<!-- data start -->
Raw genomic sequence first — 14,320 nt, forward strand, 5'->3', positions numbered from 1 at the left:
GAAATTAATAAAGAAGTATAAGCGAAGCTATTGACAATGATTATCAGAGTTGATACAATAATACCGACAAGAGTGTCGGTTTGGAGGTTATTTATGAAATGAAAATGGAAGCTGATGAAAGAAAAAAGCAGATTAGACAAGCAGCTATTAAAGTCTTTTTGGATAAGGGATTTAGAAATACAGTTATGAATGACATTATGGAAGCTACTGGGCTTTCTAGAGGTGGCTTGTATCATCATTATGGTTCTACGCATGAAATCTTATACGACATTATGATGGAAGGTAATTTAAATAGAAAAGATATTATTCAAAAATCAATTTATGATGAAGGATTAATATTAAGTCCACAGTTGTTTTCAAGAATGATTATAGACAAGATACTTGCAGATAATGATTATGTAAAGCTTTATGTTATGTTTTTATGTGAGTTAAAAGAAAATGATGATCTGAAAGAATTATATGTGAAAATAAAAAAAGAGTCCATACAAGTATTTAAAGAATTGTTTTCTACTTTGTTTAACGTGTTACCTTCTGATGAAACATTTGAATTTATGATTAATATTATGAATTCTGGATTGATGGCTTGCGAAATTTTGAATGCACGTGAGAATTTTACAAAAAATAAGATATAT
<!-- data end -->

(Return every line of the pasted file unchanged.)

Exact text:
Raw genomic sequence first — 14,320 nt, forward strand, 5'->3', positions numbered from 1 at the left:
GAAATTAATAAAGAAGTATAAGCGAAGCTATTGACAATGATTATCAGAGTTGATACAATAATACCGACAAGAGTGTCGGTTTGGAGGTTATTTATGAAATGAAAATGGAAGCTGATGAAAGAAAAAAGCAGATTAGACAAGCAGCTATTAAAGTCTTTTTGGATAAGGGATTTAGAAATACAGTTATGAATGACATTATGGAAGCTACTGGGCTTTCTAGAGGTGGCTTGTATCATCATTATGGTTCTACGCATGAAATCTTATACGACATTATGATGGAAGGTAATTTAAATAGAAAAGATATTATTCAAAAATCAATTTATGATGAAGGATTAATATTAAGTCCACAGTTGTTTTCAAGAATGATTATAGACAAGATACTTGCAGATAATGATTATGTAAAGCTTTATGTTATGTTTTTATGTGAGTTAAAAGAAAATGATGATCTGAAAGAATTATATGTGAAAATAAAAAAAGAGTCCATACAAGTATTTAAAGAATTGTTTTCTACTTTGTTTAACGTGTTACCTTCTGATGAAACATTTGAATTTATGATTAATATTATGAATTCTGGATTGATGGCTTGCGAAATTTTGAATGCACGTGAGAATTTTACAAAAAATAAGATATAT